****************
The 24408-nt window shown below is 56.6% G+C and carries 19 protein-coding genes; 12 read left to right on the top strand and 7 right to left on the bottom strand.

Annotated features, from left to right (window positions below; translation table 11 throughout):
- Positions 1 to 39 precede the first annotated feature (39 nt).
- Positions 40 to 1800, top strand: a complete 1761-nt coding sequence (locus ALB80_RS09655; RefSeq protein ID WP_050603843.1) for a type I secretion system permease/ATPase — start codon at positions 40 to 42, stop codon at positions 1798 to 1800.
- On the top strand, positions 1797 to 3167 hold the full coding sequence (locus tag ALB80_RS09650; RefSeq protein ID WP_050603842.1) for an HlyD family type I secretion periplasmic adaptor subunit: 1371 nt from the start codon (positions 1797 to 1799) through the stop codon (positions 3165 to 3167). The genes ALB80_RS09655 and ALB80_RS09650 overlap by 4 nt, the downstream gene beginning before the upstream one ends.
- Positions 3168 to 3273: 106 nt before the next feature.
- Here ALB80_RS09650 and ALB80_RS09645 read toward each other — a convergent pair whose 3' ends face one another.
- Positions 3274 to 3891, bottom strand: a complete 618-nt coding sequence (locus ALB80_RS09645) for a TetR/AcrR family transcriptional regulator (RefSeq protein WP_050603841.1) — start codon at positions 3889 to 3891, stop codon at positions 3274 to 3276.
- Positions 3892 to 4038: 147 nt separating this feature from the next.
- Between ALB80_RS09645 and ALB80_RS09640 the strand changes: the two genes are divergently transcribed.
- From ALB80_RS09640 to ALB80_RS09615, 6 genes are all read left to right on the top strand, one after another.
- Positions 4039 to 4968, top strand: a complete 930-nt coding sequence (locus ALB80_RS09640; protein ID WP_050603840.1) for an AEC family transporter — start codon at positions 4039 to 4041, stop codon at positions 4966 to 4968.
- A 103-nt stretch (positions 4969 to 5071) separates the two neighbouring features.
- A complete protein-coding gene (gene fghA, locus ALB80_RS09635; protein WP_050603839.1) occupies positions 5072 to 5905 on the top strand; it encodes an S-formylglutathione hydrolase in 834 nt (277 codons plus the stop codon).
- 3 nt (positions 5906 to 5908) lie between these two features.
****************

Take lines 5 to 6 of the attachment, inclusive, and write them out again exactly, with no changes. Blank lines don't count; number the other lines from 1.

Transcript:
- On the top strand, positions 1797 to 3167 hold the full coding sequence (locus tag ALB80_RS09650; RefSeq protein ID WP_050603842.1) for an HlyD family type I secretion periplasmic adaptor subunit: 1371 nt from the start codon (positions 1797 to 1799) through the stop codon (positions 3165 to 3167). The genes ALB80_RS09655 and ALB80_RS09650 overlap by 4 nt, the downstream gene beginning before the upstream one ends.
- Positions 3168 to 3273: 106 nt before the next feature.